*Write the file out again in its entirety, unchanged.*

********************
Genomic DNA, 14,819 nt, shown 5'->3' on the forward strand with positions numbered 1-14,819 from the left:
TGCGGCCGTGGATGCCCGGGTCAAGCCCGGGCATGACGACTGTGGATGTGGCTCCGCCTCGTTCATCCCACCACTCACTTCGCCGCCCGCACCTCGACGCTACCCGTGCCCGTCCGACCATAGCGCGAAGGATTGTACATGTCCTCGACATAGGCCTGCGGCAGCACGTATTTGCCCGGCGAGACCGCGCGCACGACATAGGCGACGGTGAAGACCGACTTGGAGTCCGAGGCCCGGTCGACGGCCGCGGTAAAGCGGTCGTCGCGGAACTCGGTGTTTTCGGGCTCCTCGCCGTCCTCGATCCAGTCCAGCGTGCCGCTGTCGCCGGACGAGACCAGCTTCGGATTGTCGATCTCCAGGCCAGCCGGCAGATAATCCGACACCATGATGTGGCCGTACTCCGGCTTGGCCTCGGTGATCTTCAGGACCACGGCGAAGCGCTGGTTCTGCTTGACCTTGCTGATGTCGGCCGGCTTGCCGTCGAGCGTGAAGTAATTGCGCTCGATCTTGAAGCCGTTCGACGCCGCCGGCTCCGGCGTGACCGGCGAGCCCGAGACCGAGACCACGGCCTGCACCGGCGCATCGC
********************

Genomic DNA, 14,819 nt, shown 5'->3' on the forward strand with positions numbered 1-14,819 from the left:
TGCGGCCGTGGATGCCCGGGTCAAGCCCGGGCATGACGACTGTGGATGTGGCTCCGCCTCGTTCATCCCACCACTCACTTCGCCGCCCGCACCTCGACGCTACCCGTGCCCGTCCGACCATAGCGCGAAGGATTGTACATGTCCTCGACATAGGCCTGCGGCAGCACGTATTTGCCCGGCGAGACCGCGCGCACGACATAGGCGACGGTGAAGACCGACTTGGAGTCCGAGGCCCGGTCGACGGCCGCGGTAAAGCGGTCGTCGCGGAACTCGGTGTTTTCGGGCTCCTCGCCGTCCTCGATCCAGTCCAGCGTGCCGCTGTCGCCGGACGAGACCAGCTTCGGATTGTCGATCTCCAGGCCAGCCGGCAGATAATCCGACACCATGATGTGGCCGTACTCCGGCTTGGCCTCGGTGATCTTCAGGACCACGGCGAAGCGCTGGTTCTGCTTGACCTTGCTGATGTCGGCCGGCTTGCCGTCGAGCGTGAAGTAATTGCGCTCGATCTTGAAGCCGTTCGACGCCGCCGGCTCCGGCGTGACCGGCGAGCCCGAGACCGAGACCACGGCCTGCACCGGCGCATCGC